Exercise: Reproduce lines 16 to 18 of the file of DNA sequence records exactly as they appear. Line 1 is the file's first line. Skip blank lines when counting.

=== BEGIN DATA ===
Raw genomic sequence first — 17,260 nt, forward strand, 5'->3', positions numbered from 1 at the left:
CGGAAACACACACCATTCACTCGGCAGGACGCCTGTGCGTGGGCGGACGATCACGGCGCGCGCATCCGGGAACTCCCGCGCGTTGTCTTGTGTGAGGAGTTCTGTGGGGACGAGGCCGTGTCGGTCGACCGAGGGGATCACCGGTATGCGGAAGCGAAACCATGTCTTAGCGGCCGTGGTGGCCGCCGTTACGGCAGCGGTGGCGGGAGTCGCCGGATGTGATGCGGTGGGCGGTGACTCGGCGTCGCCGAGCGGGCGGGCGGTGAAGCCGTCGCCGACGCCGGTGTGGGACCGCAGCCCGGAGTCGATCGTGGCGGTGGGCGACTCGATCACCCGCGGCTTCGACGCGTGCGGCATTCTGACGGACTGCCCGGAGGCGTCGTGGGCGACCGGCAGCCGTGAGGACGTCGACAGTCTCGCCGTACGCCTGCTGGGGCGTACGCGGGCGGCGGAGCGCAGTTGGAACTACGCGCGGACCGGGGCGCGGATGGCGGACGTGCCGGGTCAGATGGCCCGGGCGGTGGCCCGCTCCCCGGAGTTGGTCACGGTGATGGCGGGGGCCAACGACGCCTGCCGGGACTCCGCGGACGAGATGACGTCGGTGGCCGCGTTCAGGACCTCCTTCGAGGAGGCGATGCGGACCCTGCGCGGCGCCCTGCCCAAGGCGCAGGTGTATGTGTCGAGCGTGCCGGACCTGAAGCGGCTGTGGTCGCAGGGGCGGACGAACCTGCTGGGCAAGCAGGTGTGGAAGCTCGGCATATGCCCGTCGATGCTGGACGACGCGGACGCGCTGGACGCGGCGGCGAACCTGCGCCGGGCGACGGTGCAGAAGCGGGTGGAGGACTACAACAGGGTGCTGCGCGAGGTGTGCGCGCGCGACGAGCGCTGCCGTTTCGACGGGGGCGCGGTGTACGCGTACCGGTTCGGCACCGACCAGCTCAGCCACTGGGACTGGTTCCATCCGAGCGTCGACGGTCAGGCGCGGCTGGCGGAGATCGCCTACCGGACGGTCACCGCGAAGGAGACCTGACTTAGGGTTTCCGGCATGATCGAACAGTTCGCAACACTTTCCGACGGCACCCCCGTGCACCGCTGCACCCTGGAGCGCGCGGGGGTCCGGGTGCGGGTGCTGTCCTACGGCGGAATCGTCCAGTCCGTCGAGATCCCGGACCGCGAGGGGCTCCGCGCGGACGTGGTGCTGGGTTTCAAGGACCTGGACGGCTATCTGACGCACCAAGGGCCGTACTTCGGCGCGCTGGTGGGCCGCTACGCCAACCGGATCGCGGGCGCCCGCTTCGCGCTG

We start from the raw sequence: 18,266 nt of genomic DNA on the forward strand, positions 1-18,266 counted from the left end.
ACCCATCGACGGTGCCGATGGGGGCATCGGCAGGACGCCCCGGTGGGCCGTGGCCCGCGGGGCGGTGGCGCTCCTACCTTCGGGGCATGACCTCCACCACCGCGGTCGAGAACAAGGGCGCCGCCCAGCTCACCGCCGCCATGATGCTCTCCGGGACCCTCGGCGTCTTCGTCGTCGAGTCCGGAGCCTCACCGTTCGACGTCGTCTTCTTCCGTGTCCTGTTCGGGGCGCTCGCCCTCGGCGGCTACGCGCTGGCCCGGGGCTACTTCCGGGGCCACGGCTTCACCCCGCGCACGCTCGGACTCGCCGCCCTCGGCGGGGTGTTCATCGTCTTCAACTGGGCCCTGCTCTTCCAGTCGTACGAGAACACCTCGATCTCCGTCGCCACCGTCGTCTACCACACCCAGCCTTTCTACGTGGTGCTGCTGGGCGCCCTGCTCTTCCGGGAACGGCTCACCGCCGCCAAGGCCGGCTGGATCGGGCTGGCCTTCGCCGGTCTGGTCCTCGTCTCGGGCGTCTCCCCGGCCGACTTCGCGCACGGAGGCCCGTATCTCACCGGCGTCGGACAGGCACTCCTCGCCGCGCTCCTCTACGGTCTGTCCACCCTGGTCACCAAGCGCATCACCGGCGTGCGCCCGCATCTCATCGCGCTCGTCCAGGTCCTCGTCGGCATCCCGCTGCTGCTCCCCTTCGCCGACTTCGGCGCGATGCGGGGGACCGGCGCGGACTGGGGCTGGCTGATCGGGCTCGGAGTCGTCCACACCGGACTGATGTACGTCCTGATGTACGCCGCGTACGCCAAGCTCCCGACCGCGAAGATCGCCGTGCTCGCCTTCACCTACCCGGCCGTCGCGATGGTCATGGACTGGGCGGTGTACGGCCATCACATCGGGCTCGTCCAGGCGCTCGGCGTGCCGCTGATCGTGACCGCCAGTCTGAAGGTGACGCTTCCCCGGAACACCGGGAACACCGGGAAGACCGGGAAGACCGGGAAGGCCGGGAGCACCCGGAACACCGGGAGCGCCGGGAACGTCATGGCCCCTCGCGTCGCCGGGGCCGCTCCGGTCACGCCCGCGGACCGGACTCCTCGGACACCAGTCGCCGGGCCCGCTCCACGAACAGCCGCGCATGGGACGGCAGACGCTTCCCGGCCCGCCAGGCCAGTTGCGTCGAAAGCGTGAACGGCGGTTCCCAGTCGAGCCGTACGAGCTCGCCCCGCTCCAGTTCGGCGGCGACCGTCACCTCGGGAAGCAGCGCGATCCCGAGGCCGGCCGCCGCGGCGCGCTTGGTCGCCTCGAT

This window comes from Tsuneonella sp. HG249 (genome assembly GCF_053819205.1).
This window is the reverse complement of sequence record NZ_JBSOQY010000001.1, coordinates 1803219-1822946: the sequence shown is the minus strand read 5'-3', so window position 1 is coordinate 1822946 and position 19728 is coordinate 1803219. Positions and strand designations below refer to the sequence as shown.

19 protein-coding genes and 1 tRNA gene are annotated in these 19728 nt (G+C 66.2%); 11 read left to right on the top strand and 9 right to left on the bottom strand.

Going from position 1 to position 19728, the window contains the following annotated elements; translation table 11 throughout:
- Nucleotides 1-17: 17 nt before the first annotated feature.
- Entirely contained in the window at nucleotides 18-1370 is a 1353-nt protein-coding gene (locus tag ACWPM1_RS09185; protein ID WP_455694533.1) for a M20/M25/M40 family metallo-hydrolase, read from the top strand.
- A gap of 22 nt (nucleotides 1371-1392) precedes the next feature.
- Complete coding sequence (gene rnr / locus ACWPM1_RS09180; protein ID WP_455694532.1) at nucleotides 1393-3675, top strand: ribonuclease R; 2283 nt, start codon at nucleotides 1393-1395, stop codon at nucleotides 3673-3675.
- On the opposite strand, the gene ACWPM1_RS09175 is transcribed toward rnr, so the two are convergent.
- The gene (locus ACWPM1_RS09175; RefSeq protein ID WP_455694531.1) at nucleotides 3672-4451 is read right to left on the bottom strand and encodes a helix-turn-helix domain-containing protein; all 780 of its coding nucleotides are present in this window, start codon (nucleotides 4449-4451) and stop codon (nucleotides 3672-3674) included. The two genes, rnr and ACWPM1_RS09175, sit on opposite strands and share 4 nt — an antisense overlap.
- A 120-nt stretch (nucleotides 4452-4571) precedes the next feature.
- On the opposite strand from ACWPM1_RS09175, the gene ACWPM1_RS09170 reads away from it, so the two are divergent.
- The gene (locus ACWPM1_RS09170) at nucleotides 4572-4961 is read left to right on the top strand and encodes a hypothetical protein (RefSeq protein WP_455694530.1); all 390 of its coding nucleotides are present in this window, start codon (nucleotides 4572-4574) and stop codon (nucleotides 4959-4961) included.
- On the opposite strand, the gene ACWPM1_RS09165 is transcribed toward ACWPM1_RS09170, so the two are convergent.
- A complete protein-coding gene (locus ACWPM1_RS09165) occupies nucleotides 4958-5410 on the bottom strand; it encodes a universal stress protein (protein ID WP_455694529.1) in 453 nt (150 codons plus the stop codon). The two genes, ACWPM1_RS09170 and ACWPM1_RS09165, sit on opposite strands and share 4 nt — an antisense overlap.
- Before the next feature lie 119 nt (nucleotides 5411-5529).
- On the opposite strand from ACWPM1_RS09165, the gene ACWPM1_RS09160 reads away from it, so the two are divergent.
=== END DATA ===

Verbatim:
- On the opposite strand from ACWPM1_RS09175, the gene ACWPM1_RS09170 reads away from it, so the two are divergent.
- The gene (locus ACWPM1_RS09170) at nucleotides 4572-4961 is read left to right on the top strand and encodes a hypothetical protein (RefSeq protein WP_455694530.1); all 390 of its coding nucleotides are present in this window, start codon (nucleotides 4572-4574) and stop codon (nucleotides 4959-4961) included.
- On the opposite strand, the gene ACWPM1_RS09165 is transcribed toward ACWPM1_RS09170, so the two are convergent.